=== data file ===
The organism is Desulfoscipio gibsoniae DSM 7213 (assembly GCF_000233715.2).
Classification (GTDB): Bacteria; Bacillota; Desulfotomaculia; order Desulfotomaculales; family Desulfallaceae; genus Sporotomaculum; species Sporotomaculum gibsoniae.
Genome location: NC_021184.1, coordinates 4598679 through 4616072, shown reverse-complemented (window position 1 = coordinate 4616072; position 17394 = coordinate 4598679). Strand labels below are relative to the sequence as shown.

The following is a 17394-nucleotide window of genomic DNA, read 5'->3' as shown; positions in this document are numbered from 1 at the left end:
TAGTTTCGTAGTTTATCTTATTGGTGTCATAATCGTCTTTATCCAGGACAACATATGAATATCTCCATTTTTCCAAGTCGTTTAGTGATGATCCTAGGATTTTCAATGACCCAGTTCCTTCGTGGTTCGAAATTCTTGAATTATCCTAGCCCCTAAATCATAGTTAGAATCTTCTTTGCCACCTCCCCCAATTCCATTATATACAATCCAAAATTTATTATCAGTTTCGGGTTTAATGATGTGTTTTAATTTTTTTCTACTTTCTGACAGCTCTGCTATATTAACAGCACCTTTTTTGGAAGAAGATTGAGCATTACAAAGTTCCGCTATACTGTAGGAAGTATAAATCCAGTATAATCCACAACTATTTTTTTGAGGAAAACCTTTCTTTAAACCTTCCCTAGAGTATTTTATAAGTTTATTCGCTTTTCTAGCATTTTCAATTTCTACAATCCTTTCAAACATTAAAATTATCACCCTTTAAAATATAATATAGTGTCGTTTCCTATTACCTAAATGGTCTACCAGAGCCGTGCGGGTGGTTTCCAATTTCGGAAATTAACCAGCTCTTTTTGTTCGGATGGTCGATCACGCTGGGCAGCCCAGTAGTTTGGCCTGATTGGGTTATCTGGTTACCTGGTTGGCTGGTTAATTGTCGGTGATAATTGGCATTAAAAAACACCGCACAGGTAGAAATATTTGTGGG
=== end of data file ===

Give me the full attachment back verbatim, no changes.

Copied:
The organism is Desulfoscipio gibsoniae DSM 7213 (assembly GCF_000233715.2).
Classification (GTDB): Bacteria; Bacillota; Desulfotomaculia; order Desulfotomaculales; family Desulfallaceae; genus Sporotomaculum; species Sporotomaculum gibsoniae.
Genome location: NC_021184.1, coordinates 4598679 through 4616072, shown reverse-complemented (window position 1 = coordinate 4616072; position 17394 = coordinate 4598679). Strand labels below are relative to the sequence as shown.

The following is a 17394-nucleotide window of genomic DNA, read 5'->3' as shown; positions in this document are numbered from 1 at the left end:
TAGTTTCGTAGTTTATCTTATTGGTGTCATAATCGTCTTTATCCAGGACAACATATGAATATCTCCATTTTTCCAAGTCGTTTAGTGATGATCCTAGGATTTTCAATGACCCAGTTCCTTCGTGGTTCGAAATTCTTGAATTATCCTAGCCCCTAAATCATAGTTAGAATCTTCTTTGCCACCTCCCCCAATTCCATTATATACAATCCAAAATTTATTATCAGTTTCGGGTTTAATGATGTGTTTTAATTTTTTTCTACTTTCTGACAGCTCTGCTATATTAACAGCACCTTTTTTGGAAGAAGATTGAGCATTACAAAGTTCCGCTATACTGTAGGAAGTATAAATCCAGTATAATCCACAACTATTTTTTTGAGGAAAACCTTTCTTTAAACCTTCCCTAGAGTATTTTATAAGTTTATTCGCTTTTCTAGCATTTTCAATTTCTACAATCCTTTCAAACATTAAAATTATCACCCTTTAAAATATAATATAGTGTCGTTTCCTATTACCTAAATGGTCTACCAGAGCCGTGCGGGTGGTTTCCAATTTCGGAAATTAACCAGCTCTTTTTGTTCGGATGGTCGATCACGCTGGGCAGCCCAGTAGTTTGGCCTGATTGGGTTATCTGGTTACCTGGTTGGCTGGTTAATTGTCGGTGATAATTGGCATTAAAAAACACCGCACAGGTAGAAATATTTGTGGG